Na Mna Fiáine: Ruth Medjber, Ruthless Imagery
Renowned music photographer Ruth Medjber has shot everyone from Beyoncé to Grace Jones. Her love for photography and music shines bright and makes her one of the most in-demand photographers on the scene. So in demand that she's has hit the road with the likes of Arcade Fire and Hozier doing what she loves most.
She's also one of the nicest mná in the business and believes in supporting local, independent artists. Recently Ruth has become a voice for artists who have lost work in the wake of coronavirus. Refusing to let a pandemic stop her, tenacious Ruth has been speaking out on Twitter, TV and radio, opened an online store for her stunning prints, created a 'Mind Yourself' fashion collaboration with her mate Holly Pereira and is offering 1-2-1 tutorials and portfolio reviews online.
We caught up with Ruth to chat about her love of her work, BDE and what records she'd take to a desert island.
Tell us a little about yourself
My name is Ruth Medjber (Ruthless Imagery) and I’m a music photographer from Dublin, Ireland. I’ve been shooting live music for more than half my life now. I tour with bands around the world and I shoot festivals like Electric Picnic and Glastonbury. I also have a portrait studio in Dublin where I work on album covers and promo shoots with bands and artists.
As one of Ireland’s most in-demand music photographer, what has been your favourite gig or festival to shoot?
Glastonbury will always be a highlight for me. I’ve been going there since I was 16 years old. I used to sit at the Pyramid stage and watch the photographers working away in the pit. I didn’t even dare to dream that that might have been me one day. Each gig and tour is better than the last so my “favourite” changes so often.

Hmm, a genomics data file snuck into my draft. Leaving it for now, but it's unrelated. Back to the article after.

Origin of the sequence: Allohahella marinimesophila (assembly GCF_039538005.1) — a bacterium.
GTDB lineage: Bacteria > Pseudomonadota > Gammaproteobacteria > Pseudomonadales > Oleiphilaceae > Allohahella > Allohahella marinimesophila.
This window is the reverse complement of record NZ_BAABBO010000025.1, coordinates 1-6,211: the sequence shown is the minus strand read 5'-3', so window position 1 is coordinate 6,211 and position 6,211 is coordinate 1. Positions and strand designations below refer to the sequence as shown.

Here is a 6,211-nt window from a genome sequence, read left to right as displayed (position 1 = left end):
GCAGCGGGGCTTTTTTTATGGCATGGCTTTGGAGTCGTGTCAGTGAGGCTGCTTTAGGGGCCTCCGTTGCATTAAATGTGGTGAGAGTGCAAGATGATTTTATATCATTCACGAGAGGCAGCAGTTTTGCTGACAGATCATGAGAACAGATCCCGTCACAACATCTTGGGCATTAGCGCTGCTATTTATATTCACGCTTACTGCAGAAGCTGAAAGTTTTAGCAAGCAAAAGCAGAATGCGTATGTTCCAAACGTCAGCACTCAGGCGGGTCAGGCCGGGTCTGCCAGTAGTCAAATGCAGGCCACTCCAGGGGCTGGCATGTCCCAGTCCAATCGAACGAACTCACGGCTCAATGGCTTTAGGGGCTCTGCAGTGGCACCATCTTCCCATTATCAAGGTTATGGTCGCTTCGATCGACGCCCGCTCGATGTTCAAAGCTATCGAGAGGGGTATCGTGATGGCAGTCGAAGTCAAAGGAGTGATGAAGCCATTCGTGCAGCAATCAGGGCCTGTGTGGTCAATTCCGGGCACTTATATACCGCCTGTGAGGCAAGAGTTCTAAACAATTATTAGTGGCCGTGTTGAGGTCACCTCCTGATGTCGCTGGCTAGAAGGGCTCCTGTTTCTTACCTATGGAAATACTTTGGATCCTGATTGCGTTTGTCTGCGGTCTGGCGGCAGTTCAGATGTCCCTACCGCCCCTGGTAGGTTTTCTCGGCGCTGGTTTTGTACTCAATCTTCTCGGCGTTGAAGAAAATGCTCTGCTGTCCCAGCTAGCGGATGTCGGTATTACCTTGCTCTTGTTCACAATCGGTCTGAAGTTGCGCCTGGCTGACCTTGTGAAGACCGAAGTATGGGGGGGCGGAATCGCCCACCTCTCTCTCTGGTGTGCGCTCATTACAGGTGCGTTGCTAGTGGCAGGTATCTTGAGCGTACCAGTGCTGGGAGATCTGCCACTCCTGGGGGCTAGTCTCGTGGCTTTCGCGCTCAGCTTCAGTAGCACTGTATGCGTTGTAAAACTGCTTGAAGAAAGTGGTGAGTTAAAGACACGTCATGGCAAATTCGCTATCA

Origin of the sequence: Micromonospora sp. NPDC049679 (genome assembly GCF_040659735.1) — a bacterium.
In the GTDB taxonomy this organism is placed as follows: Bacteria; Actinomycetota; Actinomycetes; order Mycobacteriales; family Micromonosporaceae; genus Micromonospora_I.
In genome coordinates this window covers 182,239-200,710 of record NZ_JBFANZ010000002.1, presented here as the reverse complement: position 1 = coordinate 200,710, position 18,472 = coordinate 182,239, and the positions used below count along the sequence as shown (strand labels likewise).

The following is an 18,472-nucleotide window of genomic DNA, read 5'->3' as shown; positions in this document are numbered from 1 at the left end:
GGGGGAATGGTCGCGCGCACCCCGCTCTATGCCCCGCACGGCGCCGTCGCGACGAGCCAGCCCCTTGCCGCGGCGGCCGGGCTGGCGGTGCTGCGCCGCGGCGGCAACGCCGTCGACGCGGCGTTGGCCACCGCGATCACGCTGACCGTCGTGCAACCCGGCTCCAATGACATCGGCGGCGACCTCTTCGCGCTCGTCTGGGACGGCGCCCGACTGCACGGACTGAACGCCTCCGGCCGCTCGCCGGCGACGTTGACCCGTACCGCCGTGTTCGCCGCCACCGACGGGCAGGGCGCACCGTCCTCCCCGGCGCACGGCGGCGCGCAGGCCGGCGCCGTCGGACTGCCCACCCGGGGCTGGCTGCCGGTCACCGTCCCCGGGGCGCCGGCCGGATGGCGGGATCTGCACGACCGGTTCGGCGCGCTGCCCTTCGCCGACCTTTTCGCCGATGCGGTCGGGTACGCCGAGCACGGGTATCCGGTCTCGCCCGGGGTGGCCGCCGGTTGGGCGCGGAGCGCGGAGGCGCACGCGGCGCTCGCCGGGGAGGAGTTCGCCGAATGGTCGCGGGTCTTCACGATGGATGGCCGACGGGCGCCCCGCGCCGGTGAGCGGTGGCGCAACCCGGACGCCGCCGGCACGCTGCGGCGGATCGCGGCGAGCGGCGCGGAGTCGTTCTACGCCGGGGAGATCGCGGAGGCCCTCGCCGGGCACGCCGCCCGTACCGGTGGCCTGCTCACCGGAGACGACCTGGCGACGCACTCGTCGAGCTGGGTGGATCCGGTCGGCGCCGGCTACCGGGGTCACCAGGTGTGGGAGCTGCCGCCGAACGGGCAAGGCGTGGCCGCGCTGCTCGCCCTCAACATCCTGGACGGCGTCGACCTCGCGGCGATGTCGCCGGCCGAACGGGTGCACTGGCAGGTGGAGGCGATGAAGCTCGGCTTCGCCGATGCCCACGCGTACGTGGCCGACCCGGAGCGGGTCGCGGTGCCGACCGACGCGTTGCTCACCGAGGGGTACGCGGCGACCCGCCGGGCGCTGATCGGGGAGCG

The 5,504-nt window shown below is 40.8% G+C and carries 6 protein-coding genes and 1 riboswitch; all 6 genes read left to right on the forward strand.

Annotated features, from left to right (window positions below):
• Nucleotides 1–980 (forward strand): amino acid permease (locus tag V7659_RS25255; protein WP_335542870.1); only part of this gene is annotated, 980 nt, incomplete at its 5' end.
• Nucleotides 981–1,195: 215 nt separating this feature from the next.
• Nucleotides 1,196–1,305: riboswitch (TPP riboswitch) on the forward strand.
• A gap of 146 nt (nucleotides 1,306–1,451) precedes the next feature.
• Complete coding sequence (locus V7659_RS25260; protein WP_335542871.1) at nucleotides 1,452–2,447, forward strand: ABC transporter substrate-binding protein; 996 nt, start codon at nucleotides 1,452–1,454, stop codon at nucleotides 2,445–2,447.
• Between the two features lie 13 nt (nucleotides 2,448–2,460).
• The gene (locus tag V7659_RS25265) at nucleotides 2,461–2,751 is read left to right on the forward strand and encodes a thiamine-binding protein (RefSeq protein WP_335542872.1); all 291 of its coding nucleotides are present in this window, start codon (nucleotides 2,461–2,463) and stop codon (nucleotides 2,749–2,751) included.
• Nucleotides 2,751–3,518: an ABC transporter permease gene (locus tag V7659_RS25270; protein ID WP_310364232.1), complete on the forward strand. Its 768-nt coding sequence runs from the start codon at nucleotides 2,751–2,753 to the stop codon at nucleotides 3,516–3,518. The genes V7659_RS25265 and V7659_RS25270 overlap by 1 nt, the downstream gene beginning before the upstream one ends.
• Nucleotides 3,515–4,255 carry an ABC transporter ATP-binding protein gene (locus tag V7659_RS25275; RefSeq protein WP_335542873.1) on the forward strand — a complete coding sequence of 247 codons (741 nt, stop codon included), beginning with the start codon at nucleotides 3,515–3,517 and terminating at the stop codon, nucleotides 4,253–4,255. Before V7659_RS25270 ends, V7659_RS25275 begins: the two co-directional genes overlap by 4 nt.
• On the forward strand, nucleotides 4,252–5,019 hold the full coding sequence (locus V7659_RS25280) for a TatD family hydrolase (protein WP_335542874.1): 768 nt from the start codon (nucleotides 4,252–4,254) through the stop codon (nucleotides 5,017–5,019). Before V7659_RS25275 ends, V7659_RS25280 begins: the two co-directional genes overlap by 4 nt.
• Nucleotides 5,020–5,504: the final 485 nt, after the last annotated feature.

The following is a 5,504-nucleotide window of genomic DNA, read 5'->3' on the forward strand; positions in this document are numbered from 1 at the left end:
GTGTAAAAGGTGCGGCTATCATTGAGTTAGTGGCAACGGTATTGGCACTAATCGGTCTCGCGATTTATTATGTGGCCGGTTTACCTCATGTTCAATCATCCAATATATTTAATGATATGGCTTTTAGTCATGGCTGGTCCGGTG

If you weren’t a music photographer what would you be doing?
It’s such a hard question to answer because everything I am is wrapped up in my job. It’s my entire identity. I’ve been shooting since I got my first camera around 4 years old (my Dad used to sell camera gear so they were always a handy stocking filler). When I really discovered music in my early teens, pairing it with photography was just the most natural progression. It’s ingrained in me, to my core. I get cranky when I can’t shoot. So I don’t know what on earth else I could do.
What does feminism mean to you?
Equality. That’s it. Plain and simple. It just means that men and women should be equal in all roles in society.
You choose the Cailleach Salach (Dirty Witch) Beanantee for this project, why did you pick that one?
Actually, my first Beanantees purchase was Tiocfaidh Ár Grá, which I totally adore. It has such a lovely message while being a little on the cheeky side. A lot of people instantly understand it, even with no Irish. Cailleach Salach is a little trickier I think, gotta make people work for it sometimes!
Do you think that the Irish language is important to Irish culture?